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Mainstream, VOL LIX No 8, New Delhi, February 6, 2021

Letter to the Readers, Mainstream, Feb 6, 2021

Saturday 6 February 2021


Letter to the Readers, Mainstream, Feb 6, 2021

In the past years, the Narendra Modi led BJP Government at the centre and in many of the BJP ruled states has treated all political and civil society opposition with disdain. The Central Government has steamrolled major decisions and brushing aside all contestation and regularly used the pro-government media to denounce opposition (often also bordering on the character assassination of specific opposition figures). Other arms of the Government, the police, the tax officials have been misused to file criminal cases against dissenting voices. This has been the recurring pattern of Governmental action all along in the past six years and carries on.

Recent reports that keep a track of countries across the world suggest that India’s credentials as a democracy have been sliding down ever since Prime Minister Modi took office in 2014. Two such reports that point at India’s decline are: ‘World Democracy Index’ — This index is maintained by the London based Economic Intelligence unit and uses indicators, measuring pluralism, freedom of speech, civil liberties etc. Similarly, the 2020 ‘Democracy Report’ by the Sweden-based V-Dem Institute takes note of the shrinking of space for the media, civil society and the opposition in India.

After protests in Kashmir in 2019 over the sudden withdrawal of the special constitutional status of the state, many of the political leaders of the State were put under house arrest for nearly a year. In addition, the government imposed a ban on internet services in J&K that lasted two years. Human rights activists across India have come under fire in recent years, for supporting protests against the Citizenship Amendment Act that took place across the country in 2020. An estimated thousand people were arrested in connection with these protests and many charged under the draconian Unlawful Activities Prevention Act.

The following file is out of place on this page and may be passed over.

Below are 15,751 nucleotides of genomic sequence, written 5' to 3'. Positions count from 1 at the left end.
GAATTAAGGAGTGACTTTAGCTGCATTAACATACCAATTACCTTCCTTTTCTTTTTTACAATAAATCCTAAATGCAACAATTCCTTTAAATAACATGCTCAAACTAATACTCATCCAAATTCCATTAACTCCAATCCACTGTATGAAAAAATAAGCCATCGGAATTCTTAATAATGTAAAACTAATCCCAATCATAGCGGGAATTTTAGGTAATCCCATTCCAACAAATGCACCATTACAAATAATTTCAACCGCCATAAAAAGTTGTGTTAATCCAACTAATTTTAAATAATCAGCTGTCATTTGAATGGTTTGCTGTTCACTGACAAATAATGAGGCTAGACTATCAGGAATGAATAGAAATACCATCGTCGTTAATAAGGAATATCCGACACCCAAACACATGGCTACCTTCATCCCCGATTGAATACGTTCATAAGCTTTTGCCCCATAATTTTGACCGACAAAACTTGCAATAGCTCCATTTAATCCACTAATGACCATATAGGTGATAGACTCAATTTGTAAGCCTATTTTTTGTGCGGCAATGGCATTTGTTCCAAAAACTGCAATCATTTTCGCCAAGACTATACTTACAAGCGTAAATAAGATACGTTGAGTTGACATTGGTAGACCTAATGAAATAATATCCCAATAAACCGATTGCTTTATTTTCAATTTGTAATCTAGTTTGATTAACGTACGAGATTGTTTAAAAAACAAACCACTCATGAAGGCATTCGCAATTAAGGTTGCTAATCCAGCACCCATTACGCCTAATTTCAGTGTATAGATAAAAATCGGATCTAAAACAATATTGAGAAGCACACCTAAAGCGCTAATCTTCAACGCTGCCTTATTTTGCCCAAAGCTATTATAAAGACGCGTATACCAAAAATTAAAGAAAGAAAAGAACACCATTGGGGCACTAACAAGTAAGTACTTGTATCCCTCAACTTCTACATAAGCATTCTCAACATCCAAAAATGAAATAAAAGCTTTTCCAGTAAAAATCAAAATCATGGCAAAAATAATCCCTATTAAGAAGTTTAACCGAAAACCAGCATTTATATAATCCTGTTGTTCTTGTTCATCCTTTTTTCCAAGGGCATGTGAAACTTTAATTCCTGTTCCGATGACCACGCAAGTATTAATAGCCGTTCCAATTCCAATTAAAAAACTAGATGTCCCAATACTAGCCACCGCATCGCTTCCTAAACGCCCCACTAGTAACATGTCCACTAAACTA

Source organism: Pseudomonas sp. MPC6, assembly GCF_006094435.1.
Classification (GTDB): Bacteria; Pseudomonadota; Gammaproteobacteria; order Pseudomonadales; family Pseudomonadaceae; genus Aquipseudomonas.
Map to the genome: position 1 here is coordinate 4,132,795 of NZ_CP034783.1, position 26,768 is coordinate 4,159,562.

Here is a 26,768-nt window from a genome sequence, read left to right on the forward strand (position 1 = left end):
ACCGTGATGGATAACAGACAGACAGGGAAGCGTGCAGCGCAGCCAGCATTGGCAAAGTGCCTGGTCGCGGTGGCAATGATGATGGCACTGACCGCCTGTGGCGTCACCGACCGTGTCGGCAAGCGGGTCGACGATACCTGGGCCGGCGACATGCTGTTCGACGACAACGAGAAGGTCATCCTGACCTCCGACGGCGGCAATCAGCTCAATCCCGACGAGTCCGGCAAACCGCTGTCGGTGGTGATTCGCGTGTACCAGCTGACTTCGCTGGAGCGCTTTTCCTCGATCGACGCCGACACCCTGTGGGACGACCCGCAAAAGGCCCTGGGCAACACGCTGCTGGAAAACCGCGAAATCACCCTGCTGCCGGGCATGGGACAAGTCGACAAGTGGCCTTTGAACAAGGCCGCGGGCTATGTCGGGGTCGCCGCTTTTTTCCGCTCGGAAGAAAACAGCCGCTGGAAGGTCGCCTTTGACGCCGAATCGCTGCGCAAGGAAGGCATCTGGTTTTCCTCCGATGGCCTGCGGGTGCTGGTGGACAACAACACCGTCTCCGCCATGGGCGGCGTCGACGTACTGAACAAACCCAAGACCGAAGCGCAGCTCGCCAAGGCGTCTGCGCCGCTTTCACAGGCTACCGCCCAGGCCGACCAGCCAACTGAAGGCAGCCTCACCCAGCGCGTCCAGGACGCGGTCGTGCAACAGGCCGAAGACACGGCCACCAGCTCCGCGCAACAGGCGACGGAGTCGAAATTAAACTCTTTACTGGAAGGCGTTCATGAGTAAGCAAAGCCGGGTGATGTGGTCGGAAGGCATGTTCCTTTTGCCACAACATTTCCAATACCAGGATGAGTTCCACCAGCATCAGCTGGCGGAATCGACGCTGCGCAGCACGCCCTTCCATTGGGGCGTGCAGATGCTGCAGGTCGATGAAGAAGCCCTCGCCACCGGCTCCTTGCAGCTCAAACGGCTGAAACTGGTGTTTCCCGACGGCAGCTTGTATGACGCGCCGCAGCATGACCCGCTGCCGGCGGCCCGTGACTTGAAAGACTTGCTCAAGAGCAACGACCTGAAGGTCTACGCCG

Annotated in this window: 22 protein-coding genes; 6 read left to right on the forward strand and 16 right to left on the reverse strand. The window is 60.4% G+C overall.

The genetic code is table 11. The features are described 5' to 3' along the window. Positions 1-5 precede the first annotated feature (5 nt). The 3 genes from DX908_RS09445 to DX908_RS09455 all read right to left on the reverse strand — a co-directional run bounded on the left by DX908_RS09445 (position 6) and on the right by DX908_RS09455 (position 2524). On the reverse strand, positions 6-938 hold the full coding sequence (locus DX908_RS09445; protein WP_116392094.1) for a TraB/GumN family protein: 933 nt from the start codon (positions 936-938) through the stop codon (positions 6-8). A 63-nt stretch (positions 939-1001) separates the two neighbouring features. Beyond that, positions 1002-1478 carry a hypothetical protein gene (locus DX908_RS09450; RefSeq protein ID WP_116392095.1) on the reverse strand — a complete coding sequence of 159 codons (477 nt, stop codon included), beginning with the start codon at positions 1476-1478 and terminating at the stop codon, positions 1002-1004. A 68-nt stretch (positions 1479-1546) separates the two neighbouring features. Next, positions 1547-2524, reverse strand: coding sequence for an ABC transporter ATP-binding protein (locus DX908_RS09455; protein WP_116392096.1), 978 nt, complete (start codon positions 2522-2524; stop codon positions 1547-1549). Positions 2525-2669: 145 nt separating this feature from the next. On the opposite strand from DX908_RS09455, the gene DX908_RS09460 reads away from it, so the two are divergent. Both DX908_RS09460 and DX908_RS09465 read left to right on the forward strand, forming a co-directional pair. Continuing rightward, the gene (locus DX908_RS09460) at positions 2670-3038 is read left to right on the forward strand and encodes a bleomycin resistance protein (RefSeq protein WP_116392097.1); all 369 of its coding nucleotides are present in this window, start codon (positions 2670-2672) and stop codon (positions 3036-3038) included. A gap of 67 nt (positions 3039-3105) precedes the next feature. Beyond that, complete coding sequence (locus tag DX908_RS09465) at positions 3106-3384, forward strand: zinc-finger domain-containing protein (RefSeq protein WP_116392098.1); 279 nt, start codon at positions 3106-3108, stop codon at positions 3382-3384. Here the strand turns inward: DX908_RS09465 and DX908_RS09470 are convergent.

The Bihar government has recently decided that those who participate in protest demonstrations and find themselves named in police charge sheets will be excluded from government jobs, bank loans and passports. The State Government has also said that “offensive” social media posts against the government and legislators will be treated as a crime. The Uttarakhand Government has joined the fray, saying that police verification before passports are issued will take into account “anti-national posts” on the social media.

In the past months, a major social movement of the peasants has emerged in India. It is opposed to three laws brought in by the Modi government pushing commercialisation of agriculture. Despite huge odds, this major mass movement has held sway for months despite all attempts at repression by the state. The repression continues. Delhi police, who operate under the control of the central government and the Police in BJP-ruled Uttar Pradesh, Madhya Pradesh, Karnataka, and Haryana states have recently been used to file cases of sedition and promoting communal disharmony against some senior journalists and a Congress party politician for allegedly ‘misreporting” the facts around the death of a peasant protester on January 26. This is nothing but misuse of police power to intimidate.